Four updates on scientific aspects of Zika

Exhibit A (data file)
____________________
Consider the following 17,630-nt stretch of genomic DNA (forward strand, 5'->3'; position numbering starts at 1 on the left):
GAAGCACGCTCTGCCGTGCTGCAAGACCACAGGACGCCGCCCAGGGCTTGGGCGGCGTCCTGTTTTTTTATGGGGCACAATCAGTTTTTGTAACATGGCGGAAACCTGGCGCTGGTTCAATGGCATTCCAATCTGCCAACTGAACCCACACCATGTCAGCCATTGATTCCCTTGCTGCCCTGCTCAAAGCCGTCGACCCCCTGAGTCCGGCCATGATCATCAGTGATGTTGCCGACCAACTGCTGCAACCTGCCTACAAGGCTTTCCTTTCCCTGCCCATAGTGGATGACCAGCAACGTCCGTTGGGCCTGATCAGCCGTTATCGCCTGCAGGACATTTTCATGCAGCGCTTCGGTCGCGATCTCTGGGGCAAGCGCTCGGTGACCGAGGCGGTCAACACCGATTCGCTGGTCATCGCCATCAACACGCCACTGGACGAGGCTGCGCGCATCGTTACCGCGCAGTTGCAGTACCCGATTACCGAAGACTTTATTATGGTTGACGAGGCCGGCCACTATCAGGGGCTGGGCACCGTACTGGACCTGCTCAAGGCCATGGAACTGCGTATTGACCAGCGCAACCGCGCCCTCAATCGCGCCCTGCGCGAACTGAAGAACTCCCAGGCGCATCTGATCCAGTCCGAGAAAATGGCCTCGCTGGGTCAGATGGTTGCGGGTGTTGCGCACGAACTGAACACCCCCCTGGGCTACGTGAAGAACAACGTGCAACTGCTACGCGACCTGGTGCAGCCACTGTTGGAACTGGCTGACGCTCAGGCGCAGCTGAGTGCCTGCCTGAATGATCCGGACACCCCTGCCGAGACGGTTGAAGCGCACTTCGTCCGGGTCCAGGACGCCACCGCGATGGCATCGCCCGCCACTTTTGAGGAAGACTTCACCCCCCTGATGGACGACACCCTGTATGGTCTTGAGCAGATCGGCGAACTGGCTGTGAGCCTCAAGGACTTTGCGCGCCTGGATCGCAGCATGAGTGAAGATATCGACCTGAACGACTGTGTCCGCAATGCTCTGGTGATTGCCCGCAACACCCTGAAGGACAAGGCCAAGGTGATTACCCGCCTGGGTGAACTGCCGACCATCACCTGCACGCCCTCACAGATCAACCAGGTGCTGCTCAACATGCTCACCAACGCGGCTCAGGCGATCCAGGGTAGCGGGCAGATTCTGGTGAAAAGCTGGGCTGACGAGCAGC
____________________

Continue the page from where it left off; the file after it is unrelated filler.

Zika virus epidemic: Africa should not be neglectedby Nicolas Meda, Sara Salinas, Thérèse Kagoné, Yannick Simonin, Philippe Van de PerreLancet Correspondence 388(10042):337–338. 23–29 July 2016The Zika virus was first isolated in Uganda in 1947. Despite the recent severe outbreak of Zika virus in Cape Verde, with 7,557 suspected cases between Oct 21, 2015, and May 8, 2016, very little attention has been paid to the African continent for participation in Zika virus outbreak preparedness programmes.Since the mid-1950s, findings from seroepidemiological surveys have suggested a high prevalence of Zika virus IgG positivity in western, central, and eastern Africa, with up to 60% people with previous exposure to the virus…Aedes aegypti [mosquitoes], the main vector of Zika virus… are mainly present in sub-Saharan Africa… The incidence and prevalence of microcephaly and Guillain-Barré syndrome, the two main neurological manifestations of Zika virus infection, in Africa are unknown. However, one of the few studies on systematic measurement of head circumference at birth reported a prevalence of microcephaly (according to WHO definition) of 10.6% in more than 3,000 consecutive births in Lagos, Nigeria, in 2012…It is plausible that Zika virus outbreaks occurred in recent years in Africa and remained unnoticed because of the very low capacities for detection of emergent conditions in most of the continent. Surveillance in sentinel populations, increased capacity for laboratory tests and antenatal echography, reporting systems on the emergence of Zika virus-related neurological conditions, intensification of vector control, and education on emerging infectious threats are all of utmost priority in outbreak preparedness programmes.…Now that we know that Zika virus, its vectors, and favourable environmental conditions for their spread are present in Africa, there should be no place for complacency. There is no reason to neglect Africa in international preparedness programmes…*****************************************The first case of female-to-male sexual transmission of the Zika virus reported Centers for Disease Control and Prevention Morbidity & Mortality Weekly Report, 22 July 2016The first case of female-to-male sexual transmission of the Zika virus has been documented in New York City.Current guidance to prevent sexual transmission of Zika virus has been based on the assumption that transmission occurs from a male partner to a receptive partner. Ongoing surveillance is needed to determine the risk for transmission of Zika virus infection from a female to her sexual partners.Persons who want to reduce the risk for sexual transmission of Zika virus should abstain from sex or correctly and consistently use condoms for vaginal, anal, and oral sex, as recommended in the current CDC guidance (5). Guidance on prevention of sexual transmission of Zika virus, including other methods of barrier protection, will be updated as additional information becomes available.*****************************************Promising new tools to fight Aedes mosquitoes Organization, by Andréia Azevedo Soares 2016;94:562–563DOI: new tools for suppressing Aedes aegypti mosquito populations have been recommended for pilot testing. Trials are needed to see whether they actually reduce disease as well.Scientists released 12 000 to 15 000 Wolbachia-infected mosquitoes every week for 20 weeks in this suburb of Rio de Janeiro from September 2014 and repeated this a year later. Wolbachia is a bacterium that stops den­gue, chikungunya and Zika viruses from replicating inside their mosquito vectors. When Wolbachia-infected mosqui­toes mate with wild mosquitoes, they pass Wolbachia on to the next generation. If all goes to plan, most mosquitoes in Tubia­canga and Jurujuba, another neighbour­hood involved in the study, will carry Wolbachia and be unable to transmit the three viruses to humans.After almost a decade of research, O’Neill’s team managed to rear mosqui­toes carrying Wolbachia in the laboratory. The first Wolbachia-infected Aedes were released in 2011 in Cairns, a small coastal city in Queensland, Australia. O’Neill’s team did a similar experiment in Townsville, 346 km to the south, in Octo­ber 2014 and other members of the research consortium have done similar field trials in Colombia, Indonesia and Viet Nam. Wolbachia-infected Aedes aegypti was one of five promising new tools to reduce mosquito populations discussed at an emergency meeting of the World Health Organization (WHO) Vector Control Advisory Group in March in Geneva. The meeting was held a month after WHO declared the Zika epidemic an international public health emergency. At that meeting, experts from the Vector Control Advisory Group reviewed four other new tools: transgenic mos­quitoes called Oxitec OX513A, vector traps, the sterile insect technique and the attractive toxic sugar bait. They recommended the pilot de­ployment of two contrasting approaches: Wolbachia-infected Aedes aegypti mos­quitoes and Oxitec transgenic mosqui­toes to see whether the latter reduces mosquito populations when released on a large scale.While the Wolbachia approach aims to make Aedes mosquito populations less harmful to human health, the Oxitec ap­proach seeks to reduce the size of these populations… According to Oxitec, the company that developed the transgenic mosquitoes, five small-scale trials in Brazil, the Cayman Islands and Panama led to a reduction of more than 90% in mosquito populations. Oxitec is awaiting approval from the United States Food and Drug Adminis­tration to do a large-scale trial near Key West in the southern state of Florida… Luciano Moreira, proj­ect leader at the Oswaldo Cruz Foundation said: “Now we’re ready to scale-up the project. If we begin today, in three years we would have the capacity to cover a city like Rio de Janeiro.” ……“The large-scale use of insecticide-treated bednets (ITNs) and indoor residual spraying have contributed significantly to the decline of malaria, for example,” says Dr Abraham Mnzava, coordinator of entomology and vector control in the Global Malaria Programme department. However, ITNs are of limited use against Aedes because these mosquitoes bite during the day. Traditional ap­proaches to tackling Aedes mosquitoes, such as fogging and space-spraying with insecticides and larvicides in household water storage containers, have been deployed for decades while dengue epi­demics and resistance to insecticides have continued to grow.*****************************************Could clinical symptoms be a predictor of complications in Zika virus infection?This letter is in response to an article that reviews the literature on whether clinical symptoms of Zika could be a predictor of complications from Zika infection. The authors say they think it seems likely that pregnant women presenting with a combination of rash plus positive RT-PCR results for Zika virus could have higher viraemia than those with seroconversion alone. But they say that further studies are needed to understand the risks of malformations associated with Zika virus infection, which are not restricted to microcephaly. REPLY:Lancet 388(10042):338, 23–29 July 2016, by André Ricardo Ribas Freitas, Marcelo Henrique Napimoga, Maria Rita DonalisioAuthors’ reply (summary): The Zika virus epidemic in the Americas has been quickly followed by multiple attempts to quantify the association between the infection in pregnant women and microcephaly. It has become difficult to gain a coherent picture from estimates that are often based on different measures, in different populations, and with different case definitions. Understanding the mechanisms that might explain apparent discrepancies is essential to strengthening the risk assessment of Zika virus. Therefore, the correspondence by André Ricardo Ribas Freitas and colleagues is particularly timely…Overall, we agree with Freitas and colleagues that comparison of the two studies supports the hypothesis that the risk of microcephaly might increase with the presence of symptoms in the infected mother. Since most infections are thought to be asymptomatic, a substantial proportion of Zika virus-related microcephaly could still come from women who did not have any symptoms. Follow-up of pregnant women with and without symptoms will be essential to better characterise this relation.Lancet 388(10042):338-339, 23–29 July 2016, by Simon Cauchemez et al.